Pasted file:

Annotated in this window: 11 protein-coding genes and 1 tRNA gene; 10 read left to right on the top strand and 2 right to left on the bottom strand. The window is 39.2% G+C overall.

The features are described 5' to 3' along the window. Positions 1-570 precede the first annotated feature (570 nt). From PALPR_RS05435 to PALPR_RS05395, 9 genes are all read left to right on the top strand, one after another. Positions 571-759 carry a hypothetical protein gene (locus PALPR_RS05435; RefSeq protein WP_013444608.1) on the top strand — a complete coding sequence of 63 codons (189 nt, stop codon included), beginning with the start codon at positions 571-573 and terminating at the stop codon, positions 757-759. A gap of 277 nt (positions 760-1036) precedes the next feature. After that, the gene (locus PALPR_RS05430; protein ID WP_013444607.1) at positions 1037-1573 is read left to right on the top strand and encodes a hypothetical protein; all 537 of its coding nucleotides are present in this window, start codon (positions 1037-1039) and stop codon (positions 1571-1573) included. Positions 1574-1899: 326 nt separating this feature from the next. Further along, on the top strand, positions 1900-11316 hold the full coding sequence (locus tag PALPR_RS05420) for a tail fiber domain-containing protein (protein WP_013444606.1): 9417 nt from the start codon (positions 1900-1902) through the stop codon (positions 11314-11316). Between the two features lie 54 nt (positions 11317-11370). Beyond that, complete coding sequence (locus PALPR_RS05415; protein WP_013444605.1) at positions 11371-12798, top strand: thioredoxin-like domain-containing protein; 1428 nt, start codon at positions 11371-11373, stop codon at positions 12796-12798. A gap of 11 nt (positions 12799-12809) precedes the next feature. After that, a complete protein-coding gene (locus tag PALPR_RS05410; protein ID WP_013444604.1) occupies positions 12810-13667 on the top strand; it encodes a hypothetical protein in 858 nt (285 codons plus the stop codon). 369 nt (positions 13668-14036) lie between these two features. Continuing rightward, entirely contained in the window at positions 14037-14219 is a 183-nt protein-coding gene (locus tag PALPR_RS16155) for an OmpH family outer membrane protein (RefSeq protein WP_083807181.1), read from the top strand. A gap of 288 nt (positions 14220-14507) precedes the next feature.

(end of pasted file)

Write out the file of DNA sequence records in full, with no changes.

Annotated in this window: 11 protein-coding genes and 1 tRNA gene; 10 read left to right on the top strand and 2 right to left on the bottom strand. The window is 39.2% G+C overall.

The features are described 5' to 3' along the window. Positions 1-570 precede the first annotated feature (570 nt). From PALPR_RS05435 to PALPR_RS05395, 9 genes are all read left to right on the top strand, one after another. Positions 571-759 carry a hypothetical protein gene (locus PALPR_RS05435; RefSeq protein WP_013444608.1) on the top strand — a complete coding sequence of 63 codons (189 nt, stop codon included), beginning with the start codon at positions 571-573 and terminating at the stop codon, positions 757-759. A gap of 277 nt (positions 760-1036) precedes the next feature. After that, the gene (locus PALPR_RS05430; protein ID WP_013444607.1) at positions 1037-1573 is read left to right on the top strand and encodes a hypothetical protein; all 537 of its coding nucleotides are present in this window, start codon (positions 1037-1039) and stop codon (positions 1571-1573) included. Positions 1574-1899: 326 nt separating this feature from the next. Further along, on the top strand, positions 1900-11316 hold the full coding sequence (locus tag PALPR_RS05420) for a tail fiber domain-containing protein (protein WP_013444606.1): 9417 nt from the start codon (positions 1900-1902) through the stop codon (positions 11314-11316). Between the two features lie 54 nt (positions 11317-11370). Beyond that, complete coding sequence (locus PALPR_RS05415; protein WP_013444605.1) at positions 11371-12798, top strand: thioredoxin-like domain-containing protein; 1428 nt, start codon at positions 11371-11373, stop codon at positions 12796-12798. A gap of 11 nt (positions 12799-12809) precedes the next feature. After that, a complete protein-coding gene (locus tag PALPR_RS05410; protein ID WP_013444604.1) occupies positions 12810-13667 on the top strand; it encodes a hypothetical protein in 858 nt (285 codons plus the stop codon). 369 nt (positions 13668-14036) lie between these two features. Continuing rightward, entirely contained in the window at positions 14037-14219 is a 183-nt protein-coding gene (locus tag PALPR_RS16155) for an OmpH family outer membrane protein (RefSeq protein WP_083807181.1), read from the top strand. A gap of 288 nt (positions 14220-14507) precedes the next feature.